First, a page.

Conclusion: The Nikon D700 is a full-frame sensor based DSLR camera that comes in the physical body size of the APS-C Nikon D300, I think that's quite an achievement to be able to fit in that big of a sensor inside something that isn't too far off from the D300. I was thrilled with the D300 when I reviewed it because it basically maxed out what is possible with such a sized sensor, even though incremental improvements have already been made to make the D300 better.
Conclusion: Nikon has done it again, producing a market-leading digital SLR that sets a new standard for image quality and ISO performance. Stacked up against its nearest competitor, the three-year-old Canon 5D, the Nikon D700 wins in high ISO performance and overall camera features. The 12.8-megapixel 5D, for its part, may hold a slight lead in overall image tonal quality, but that kind of quality is indeed found only in the eye of the beholder, and the Nikon D700 can be tweaked to...
Pros: Rugged construction with magnesium alloy body and full environmental sealing, Gorgeous, high-resolution 3-inch LCD, Fast 5 fps continuous shooting, with a deep buffer, Optional battery grip improves performance to 8 fps, High resolution with excellent detail, Superb print quality, Effective, automatic chromatic aberration correction for JPEGs, 51-point AF with 15 cross-type sensors (though see Con about AF speed), Very good high ISO performance, with ISOs as high as 2...
Cons: 51-point Auto-area AF mode a bit slow for a camera of this caliber, JPEGs are a little soft straight from the camera, but respond well to post-processing, Auto white balance handles incandescent lighting poorly, Deep menu system (but hey, with so many functions and options, what else can you do?), No in-body Image Stabilization system, Some software optional that other manufacturers include free (i.e.: remote control), No full-Auto mode (we list this more as a warning...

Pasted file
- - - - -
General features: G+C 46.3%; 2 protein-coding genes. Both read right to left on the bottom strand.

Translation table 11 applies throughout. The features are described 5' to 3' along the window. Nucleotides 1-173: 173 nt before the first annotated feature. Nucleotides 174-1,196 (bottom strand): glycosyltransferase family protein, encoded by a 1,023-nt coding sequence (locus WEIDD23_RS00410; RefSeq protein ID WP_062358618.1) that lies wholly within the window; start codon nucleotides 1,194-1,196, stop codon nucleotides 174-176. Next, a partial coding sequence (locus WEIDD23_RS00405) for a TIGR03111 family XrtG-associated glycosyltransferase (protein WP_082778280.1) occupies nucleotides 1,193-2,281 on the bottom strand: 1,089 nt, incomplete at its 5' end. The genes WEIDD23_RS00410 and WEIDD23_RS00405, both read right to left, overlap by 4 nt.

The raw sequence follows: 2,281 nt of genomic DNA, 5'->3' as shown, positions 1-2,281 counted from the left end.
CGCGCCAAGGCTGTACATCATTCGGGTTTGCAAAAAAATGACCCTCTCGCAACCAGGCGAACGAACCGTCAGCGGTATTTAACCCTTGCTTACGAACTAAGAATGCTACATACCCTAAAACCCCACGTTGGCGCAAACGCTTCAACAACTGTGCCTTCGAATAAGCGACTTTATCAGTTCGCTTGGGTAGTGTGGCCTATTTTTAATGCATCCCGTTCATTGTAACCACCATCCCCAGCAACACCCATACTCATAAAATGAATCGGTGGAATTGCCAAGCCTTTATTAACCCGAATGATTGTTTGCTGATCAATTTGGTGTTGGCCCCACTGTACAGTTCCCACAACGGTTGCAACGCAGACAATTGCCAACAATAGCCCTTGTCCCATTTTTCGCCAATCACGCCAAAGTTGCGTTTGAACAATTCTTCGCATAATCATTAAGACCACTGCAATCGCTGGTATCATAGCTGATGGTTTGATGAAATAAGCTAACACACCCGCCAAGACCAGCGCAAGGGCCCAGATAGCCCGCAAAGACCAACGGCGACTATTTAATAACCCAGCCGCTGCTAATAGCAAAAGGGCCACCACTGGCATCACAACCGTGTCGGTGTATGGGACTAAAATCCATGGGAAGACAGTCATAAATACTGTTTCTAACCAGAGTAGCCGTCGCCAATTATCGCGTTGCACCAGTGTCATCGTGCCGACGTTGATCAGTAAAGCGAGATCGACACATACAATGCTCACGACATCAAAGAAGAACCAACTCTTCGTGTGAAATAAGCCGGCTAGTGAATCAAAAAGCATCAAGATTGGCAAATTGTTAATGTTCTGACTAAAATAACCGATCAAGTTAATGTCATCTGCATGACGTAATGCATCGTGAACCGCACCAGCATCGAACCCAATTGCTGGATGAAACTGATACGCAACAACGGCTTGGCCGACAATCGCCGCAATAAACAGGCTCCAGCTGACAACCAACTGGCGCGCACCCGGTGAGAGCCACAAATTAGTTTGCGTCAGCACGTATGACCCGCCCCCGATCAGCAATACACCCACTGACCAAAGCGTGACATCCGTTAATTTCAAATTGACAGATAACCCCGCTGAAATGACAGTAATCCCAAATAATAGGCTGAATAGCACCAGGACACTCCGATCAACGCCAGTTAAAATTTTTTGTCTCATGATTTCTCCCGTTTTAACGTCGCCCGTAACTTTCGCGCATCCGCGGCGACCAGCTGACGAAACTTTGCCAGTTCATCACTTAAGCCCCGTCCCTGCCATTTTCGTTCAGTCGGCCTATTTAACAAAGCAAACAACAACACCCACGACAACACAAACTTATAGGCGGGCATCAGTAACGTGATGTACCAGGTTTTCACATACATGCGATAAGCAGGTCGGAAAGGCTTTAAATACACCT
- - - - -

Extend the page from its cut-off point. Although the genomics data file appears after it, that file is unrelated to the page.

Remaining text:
Excerpt: 12.1 megapixels, full frame image sensor, up-to 8 frames per second, 51-point autofocus, auto-cleaning sensor, GPS support, HDMI port, 3 inch super-density LCD display, live-view shooting, 3D color matrix metering, scene recognition system, three-phase active d-lighting, and an ISO setting up-to 25,600 (damn).
Summary: Nikon has played a smart card with the D700, where professional credentials meet affordability. For professionals in particular the camera is ideal as a backup body, while the enthusiast will be spoiled by both its performance in a variety of situations and the flexibility of its images under post-processing. The small issues the camera does have - such as occasional banding at high sensitivities - pale in comparison to its plusses.
Excerpt: I got my Nikon D700 just in time for a trip to Norway with my band. I know it’s going to be a lot to lug around in comparison to my hip-hugging Fuji f100fd, but that’s the price you pay for wanting superior images.
Excerpt: The Nikon D800 is our TopTenREVIEWS Silver Award Winner, and is one of the few professional DSLR cameras in the Nikon line that comes with a full-frame FX sensor. The D800 is more affordable than the other series from Nikon, has a high megapixel count - which can be good and bad - and is priced similarly to other cameras in its class though it only shoots four images a second. However, at the end of the day, you will appreciate the power and capabilities of this camera.
Pros: This camera has a wide ISO range and a superior AF point system when compared to other professional DSLRs.
Cons: HDR mode only takes two pictures instead of three. The dynamic range isn’t as great as it would be if you took three exposures.
Excerpt: Canonites have been clamoring for a followup to the full-frame EOS 5D for nearly a year now and there have been heavy rumors of its imminent arrival dating back to October 2007. However, while we're still waiting on a 5D Mark II, Nikon has stepped up to the plate with the new FX format (aka full frame) D700.
Excerpt: So what exactly is Nikon's new D700? A D300 on steroids? A D3 Lite? The fact is, this new DSLR ($3,000, body only; $3,600 with 24-120mm f/3.5-5.6G ED-IF VR lens) is both. After weeks of shooting in the field and the full battery of tests in the Pop Photo Lab, we see it as an amazing combination of the two cameras. And by combination, we don't mean compromise.